Wednesday, 13 April 2016

How To Shop Sustainable

"Buy less, choose well and make it last"
These wise words by Vivienne Westwood perfectly summarise the outcome of this blogpost. Tired of not being completely satisfied of the pieces hanging in your wardrobe? Next time, pick your items with more care when strolling around town. But here lies the difficulty: how to be sure the clothes we see on coat racks in our favourite boutiques are going to bring us the same satisfaction as when they were tried on in the fitting rooms? In other words, how to shop well and as a direct consequence, to buy less and avoid overspending when we can't afford it?

We are under the constant influence of new trends and products, whether through pretty photographs in magazines, our favourite instagramers or website newsletters (by the way don't make the mistake of subscribing to Zara, you'll soon be lost among quality fabric blazers and gorgeous pairs of shoes you'll covet for days) to such an extent that it can be hard at times to focus on what we really want. After I decluttered my wardrobe during the winter holidays, I decided it was high time to choose my clothes in a more thoughtful manner. Although I am no expert, I have built up some experience on the subject so here are my tips for a sustainable shopping, which means buying items you will love, never avoid wearing and which will last you forever. 

1. Define your personal style beforehand

Before you can achieve anything a few steps are needed; steps which once acknowledged, will be useful to you for the years to come. First, define your personal style. Without trying to fit in a specific box, how would you describe your style? Are you more sporty or romantic, like colourful outfits or quite the reverse, feel comfortable wearing monochromes and jeans? Does a particular colour palette strike you? If you have one which reflects your personality then stick to it. Also notice what pieces fit you - it is all about proportions. Dressing accordingly to your body shape is obviously flattering, but don't be hindered if you'd love to wear something that doesn't fit yours. Fashion is about personal choices, comfort and bringing up your confidence. 

2. Prefer quality over quantity

Secondly, stay away from (very) cheap clothes you will give a lot of wear of. For example, I will never purchase black skinny jeans at Primark because I actually wear these every day for work and during the weekend for all black outfits I love. I would buy something else such as crochet tops for the beach there though because I definitely know they are not going to be worn on a daily basis (I live in the UK for the moment not south France, you get the picture). They are not going to last very long and their quality remains most of the time questionable. Second most valued advice: don't buy clothes only because they're on sale (terrible flaw I had not so long ago)! Of course buying items on sale sounds amazing for both your mind and purse, but whenever you are about to make a purchase ask yourself if you'd buy it if it wasn't in the sales department, price put aside. You won't believe the amount of clothes you will put back on the rack.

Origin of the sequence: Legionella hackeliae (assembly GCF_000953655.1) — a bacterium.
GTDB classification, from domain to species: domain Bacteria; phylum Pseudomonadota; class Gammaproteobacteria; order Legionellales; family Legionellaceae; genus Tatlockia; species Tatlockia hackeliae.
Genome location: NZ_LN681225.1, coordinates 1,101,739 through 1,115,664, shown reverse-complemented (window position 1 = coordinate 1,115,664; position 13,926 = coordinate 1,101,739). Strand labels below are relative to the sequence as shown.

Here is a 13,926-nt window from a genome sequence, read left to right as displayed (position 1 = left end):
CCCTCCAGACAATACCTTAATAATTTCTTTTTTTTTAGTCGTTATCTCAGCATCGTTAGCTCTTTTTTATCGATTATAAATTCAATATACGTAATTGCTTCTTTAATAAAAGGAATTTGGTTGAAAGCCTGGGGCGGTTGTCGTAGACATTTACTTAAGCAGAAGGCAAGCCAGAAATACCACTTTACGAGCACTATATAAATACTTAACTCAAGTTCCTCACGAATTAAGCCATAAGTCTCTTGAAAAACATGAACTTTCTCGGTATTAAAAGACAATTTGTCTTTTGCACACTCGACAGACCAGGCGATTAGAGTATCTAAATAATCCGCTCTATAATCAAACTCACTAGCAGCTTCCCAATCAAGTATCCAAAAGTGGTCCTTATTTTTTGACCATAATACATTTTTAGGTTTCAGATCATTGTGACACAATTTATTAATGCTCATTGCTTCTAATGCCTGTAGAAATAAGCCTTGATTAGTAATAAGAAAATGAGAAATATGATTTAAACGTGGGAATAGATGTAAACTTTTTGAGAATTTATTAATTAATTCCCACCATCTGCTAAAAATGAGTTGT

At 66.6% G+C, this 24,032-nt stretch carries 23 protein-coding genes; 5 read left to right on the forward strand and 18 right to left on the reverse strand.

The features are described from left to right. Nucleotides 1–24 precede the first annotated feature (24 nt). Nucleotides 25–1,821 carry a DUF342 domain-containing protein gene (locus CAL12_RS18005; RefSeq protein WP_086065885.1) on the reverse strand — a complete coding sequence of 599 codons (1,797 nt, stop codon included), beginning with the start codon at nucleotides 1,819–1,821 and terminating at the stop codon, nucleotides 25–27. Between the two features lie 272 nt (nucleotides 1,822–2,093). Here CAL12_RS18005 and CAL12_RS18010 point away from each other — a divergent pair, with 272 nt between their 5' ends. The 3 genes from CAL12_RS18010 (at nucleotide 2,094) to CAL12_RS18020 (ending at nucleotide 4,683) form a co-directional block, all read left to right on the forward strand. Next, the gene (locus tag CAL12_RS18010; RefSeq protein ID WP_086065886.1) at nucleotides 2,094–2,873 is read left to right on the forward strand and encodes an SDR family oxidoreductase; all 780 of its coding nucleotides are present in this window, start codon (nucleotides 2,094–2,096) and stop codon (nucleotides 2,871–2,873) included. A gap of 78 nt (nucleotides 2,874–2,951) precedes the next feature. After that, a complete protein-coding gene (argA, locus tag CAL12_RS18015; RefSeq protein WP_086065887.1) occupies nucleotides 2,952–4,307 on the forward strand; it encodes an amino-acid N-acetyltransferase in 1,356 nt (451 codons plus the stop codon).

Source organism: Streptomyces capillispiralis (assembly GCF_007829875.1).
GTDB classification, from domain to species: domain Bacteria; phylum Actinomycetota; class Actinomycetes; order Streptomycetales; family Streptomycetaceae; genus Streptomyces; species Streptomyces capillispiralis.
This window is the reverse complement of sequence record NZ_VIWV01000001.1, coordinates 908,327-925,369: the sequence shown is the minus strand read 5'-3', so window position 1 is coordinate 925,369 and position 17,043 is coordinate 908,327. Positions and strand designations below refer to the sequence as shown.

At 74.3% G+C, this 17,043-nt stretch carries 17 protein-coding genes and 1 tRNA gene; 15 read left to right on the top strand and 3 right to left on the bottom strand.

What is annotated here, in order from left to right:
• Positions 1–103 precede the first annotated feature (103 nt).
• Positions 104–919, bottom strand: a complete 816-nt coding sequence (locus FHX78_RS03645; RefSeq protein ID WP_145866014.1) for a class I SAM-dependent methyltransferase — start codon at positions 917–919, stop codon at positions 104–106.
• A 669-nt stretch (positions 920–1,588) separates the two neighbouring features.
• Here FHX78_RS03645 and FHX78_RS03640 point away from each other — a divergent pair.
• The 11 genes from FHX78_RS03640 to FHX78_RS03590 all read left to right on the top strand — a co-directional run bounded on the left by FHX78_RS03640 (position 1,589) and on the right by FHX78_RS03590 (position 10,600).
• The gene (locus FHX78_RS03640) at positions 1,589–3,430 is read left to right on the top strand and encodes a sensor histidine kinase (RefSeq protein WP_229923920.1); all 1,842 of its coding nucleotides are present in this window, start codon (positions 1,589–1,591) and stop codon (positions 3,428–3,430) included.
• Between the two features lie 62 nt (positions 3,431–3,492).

3. Choose pieces to invest in

I would suggest to spend a bit more money - if you can - on items you wear on a daily basis (a great blazer, a nice airy blouse or blue jeans for one). Invest in basics which won't disappoint you. However this brings another question up in the discussion: before going on a shopping trip or browsing the internet, ask yourself if you'd rather invest in basics such as a excellent-quality white tee, black jeans and black bag or in more original pieces like a statement bag or a yellow coat. My advice is to go for the first solution if your wardrobe lacks of essential staples; if you've got everything you need to build up the perfect Scandinavian-style outfit then have fun with your accessories and jackets!

4. Trust your instinct

If you hesitate a lot over an item, it is probably not good enough. If you wonder if it suits you in the fitting rooms, how do you expect to pick it up in the morning? Deep down you know you'll never pull it off the coat hanger. Generally if you find more than two things you dislike in an item, be brave and leave it. 

5. Delay the purchase

Giving the item a second thought at home is a habit of mine when it comes to pricey clothes. When I know the piece suits me, outfit ideas will pop in my mind - and if I get the "this would look amazing paired with my jacket and I can wear it during three seasons a year" state of mind I will certainly purchase it. However if you are not sure, simply put some time between the impulse and the purchase. If you see something that you like but hadn't planned on buying, put it on hold for a day. If you still love the item the next day after having had a chance to think it through, buy it. With a bit of training you will know yourself better and won't hesitate too much after a while.

What about you? What are you main tips when it comes to shopping in a more sustainable way?

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